Data Science at the Heart of the Fintech Revolution
Data science, which involves developing methods of recording, storing and analyzing data to extract useful information and gain insights, has created a drastic change in the financial services industry.
Considered as the core of fintech, data science and its allies in the form of artificial intelligence (AI), machine learning (ML) and big data, have brought the sector to the next level, with now applications in areas including risk evaluation, fraud detection, payments and transaction records, as well as asset management.
In risk evaluation, data science allows fintech companies to assemble faster and more accurate credit evaluation processes; in fraud prevention, it helps enhance detection and prevention processes through real-time monitoring and evaluation; and in asset management, data science is enabling fintechs to crunch huge amounts of data and construct asset management models.
But besides the ability to provide customers with more personalized products and services, evaluate credit risk more rapidly and precisely, and fight threat and fraud in real-time, data and analytics also allow financial services firms to take a much more holistic view of how their businesses are performing, providing them with more complete insights to support strategic decision making.
The International Data Corporation (IDC) forecasts worldwide revenues for big data and business analytics solutions to reach US$274.3 billion by 2022, growing at a five-year compound annual growth rate (CAGR) of 13.2%. This growth will be driven by digital transformation and rising demand for better, faster, and more comprehensive access to data and related analytics and insights, said Dan Vesset, group vice president for analytics and information management at IDC.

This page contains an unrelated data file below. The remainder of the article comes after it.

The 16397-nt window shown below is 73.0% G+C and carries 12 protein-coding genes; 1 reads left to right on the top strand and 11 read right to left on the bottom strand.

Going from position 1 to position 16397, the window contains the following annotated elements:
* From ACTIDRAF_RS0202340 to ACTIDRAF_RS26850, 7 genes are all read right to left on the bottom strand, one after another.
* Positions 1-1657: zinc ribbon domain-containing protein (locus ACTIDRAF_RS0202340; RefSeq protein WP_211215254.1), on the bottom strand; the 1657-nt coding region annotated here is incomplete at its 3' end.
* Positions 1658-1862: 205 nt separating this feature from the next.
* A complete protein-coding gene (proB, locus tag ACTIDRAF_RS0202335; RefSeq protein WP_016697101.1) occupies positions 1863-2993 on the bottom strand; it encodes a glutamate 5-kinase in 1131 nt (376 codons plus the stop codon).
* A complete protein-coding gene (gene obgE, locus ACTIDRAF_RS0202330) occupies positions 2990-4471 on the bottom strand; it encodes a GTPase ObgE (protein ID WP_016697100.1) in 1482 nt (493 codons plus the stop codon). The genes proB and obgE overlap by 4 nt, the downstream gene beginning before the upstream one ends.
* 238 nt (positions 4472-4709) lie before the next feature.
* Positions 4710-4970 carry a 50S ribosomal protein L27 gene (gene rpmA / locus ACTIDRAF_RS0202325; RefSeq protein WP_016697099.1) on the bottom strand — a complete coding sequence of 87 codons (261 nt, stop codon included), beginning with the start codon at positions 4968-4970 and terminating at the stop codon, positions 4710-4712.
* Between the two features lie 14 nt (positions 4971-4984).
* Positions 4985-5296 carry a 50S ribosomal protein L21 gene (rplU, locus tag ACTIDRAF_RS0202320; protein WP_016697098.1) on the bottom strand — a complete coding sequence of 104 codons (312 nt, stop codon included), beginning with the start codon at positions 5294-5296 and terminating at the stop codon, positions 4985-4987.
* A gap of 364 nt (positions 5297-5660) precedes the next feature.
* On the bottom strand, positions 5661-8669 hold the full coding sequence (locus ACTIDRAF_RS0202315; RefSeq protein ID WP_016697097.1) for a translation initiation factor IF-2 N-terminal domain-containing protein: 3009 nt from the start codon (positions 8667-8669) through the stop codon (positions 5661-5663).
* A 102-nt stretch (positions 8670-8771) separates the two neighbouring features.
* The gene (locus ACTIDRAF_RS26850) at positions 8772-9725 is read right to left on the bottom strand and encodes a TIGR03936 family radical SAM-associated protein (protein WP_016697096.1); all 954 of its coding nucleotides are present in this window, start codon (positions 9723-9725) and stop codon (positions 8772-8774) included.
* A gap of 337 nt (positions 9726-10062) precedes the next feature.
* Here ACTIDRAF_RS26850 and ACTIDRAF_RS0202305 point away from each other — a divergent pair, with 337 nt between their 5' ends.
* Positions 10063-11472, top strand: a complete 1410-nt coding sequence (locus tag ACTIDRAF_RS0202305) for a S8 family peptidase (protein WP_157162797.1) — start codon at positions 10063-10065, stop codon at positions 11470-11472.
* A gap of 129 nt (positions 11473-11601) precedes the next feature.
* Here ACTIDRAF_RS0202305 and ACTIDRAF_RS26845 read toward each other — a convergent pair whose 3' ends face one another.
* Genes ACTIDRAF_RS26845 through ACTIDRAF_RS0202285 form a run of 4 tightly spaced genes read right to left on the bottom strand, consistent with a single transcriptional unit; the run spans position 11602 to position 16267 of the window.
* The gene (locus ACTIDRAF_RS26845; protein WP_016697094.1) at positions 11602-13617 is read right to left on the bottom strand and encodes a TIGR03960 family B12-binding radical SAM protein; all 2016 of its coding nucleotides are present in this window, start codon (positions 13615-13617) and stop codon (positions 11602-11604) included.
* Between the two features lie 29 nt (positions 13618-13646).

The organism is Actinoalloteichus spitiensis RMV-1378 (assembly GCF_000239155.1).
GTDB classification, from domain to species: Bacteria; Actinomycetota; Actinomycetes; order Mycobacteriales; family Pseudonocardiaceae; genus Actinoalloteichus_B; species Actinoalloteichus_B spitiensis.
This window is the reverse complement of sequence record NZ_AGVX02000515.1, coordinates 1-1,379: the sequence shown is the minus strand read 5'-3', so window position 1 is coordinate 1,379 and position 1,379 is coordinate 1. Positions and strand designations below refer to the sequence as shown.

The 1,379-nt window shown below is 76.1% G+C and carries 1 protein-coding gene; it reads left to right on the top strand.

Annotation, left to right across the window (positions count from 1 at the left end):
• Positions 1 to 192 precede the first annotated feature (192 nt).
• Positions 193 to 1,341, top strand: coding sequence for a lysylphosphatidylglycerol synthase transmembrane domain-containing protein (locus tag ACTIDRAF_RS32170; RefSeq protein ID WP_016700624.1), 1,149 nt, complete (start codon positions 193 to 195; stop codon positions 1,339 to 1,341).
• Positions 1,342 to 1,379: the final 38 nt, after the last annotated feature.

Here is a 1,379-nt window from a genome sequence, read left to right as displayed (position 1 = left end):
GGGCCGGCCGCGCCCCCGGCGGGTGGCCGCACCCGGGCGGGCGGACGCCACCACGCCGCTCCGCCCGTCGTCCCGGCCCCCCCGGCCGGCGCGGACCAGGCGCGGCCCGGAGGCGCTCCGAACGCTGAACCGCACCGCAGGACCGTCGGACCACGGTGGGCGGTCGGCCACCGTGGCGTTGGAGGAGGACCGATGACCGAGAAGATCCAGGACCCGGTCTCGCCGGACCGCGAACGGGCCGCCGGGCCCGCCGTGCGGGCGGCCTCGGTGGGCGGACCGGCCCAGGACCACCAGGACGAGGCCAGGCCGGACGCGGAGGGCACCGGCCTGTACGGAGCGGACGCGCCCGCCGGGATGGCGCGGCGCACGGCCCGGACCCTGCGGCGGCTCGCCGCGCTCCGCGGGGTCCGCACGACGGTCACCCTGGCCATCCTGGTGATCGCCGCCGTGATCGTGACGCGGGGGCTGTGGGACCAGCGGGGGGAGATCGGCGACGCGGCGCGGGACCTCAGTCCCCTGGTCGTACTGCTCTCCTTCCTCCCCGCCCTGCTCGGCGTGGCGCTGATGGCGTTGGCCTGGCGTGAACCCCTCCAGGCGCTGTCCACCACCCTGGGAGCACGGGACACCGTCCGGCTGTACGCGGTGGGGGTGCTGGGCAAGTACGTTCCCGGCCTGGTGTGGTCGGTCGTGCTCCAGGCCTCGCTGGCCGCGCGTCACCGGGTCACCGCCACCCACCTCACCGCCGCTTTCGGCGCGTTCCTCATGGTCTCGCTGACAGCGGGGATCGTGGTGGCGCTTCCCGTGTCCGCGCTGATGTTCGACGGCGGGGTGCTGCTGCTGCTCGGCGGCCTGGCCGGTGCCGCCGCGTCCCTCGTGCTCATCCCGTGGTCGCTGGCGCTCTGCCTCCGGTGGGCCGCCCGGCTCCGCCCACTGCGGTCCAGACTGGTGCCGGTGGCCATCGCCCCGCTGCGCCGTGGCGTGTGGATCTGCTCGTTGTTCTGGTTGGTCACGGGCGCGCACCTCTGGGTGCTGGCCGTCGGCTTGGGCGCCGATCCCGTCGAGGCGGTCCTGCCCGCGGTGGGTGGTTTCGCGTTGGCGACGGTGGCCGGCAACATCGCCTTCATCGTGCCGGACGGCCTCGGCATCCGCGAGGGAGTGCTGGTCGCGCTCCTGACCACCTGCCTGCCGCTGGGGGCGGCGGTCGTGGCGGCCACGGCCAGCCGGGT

Banking and Big Data
The industries currently making the largest investments in big data and business analytics solutions are banking, discrete manufacturing, professional services, process manufacturing, and federal/central government, according to IDC.
Given its potential to simplify financial decision making and enable superior, personalized solutions, data science has become a critical component in incumbent financial institutions’ digital transformation strategy, with executives in financial services, as well as in technology, media and telecommunications, citing AI and big data as two of the top five most impactful technologies in financial services, alongside the Internet-of-Things (IoT), 5G, and cloud computing, according to PwC’s 2019 Global Fintech Survey.
The trend is also reflected in hiring trends with major global banks including Citi, UBS and Morgan Stanley, all beginning to ramp up their data and intelligence capabilities in 2018, racing to hire data analysts, data scientists, data platform mangers, and more, according to a research by data intelligence platform Outside Insight.
With data science rapidly becoming a prerequisite for any finance company looking to maintain a competitive advantage, Refinitiv, a global provider of financial market data and infrastructure, has introduced Refinitiv Learn-It-All-Labs, a series of hands-on, interactive sessions aimed at helping equip the financial services data science community with the latest skills and ML use-cases in bite size 30 minute sessions.
For its first session, called NLP for Capital Markets 101, Refinitiv explored the impact of natural language processing (NLP) and deep learning on financial organizations and the overall industry, and the different techniques the company uses to make sense of its unstructured data. The session also included a live demo of SentiMine, a new Refinitiv Labs project which applies NLP to portfolio management.
Refinitiv’s next Learn-It-All-Labs virtual lab session will take place on May 21, at 8am BST, and will focus on design thinking. In this session, the company will share its design thinking skills and explain how it has applied them to a real-life project called the Data Access Tool.
Key takeaways will include a deep dive into what design thinking actually means, the difference between traditional thinking and design thinking, how to apply a design thinking to a project, and more.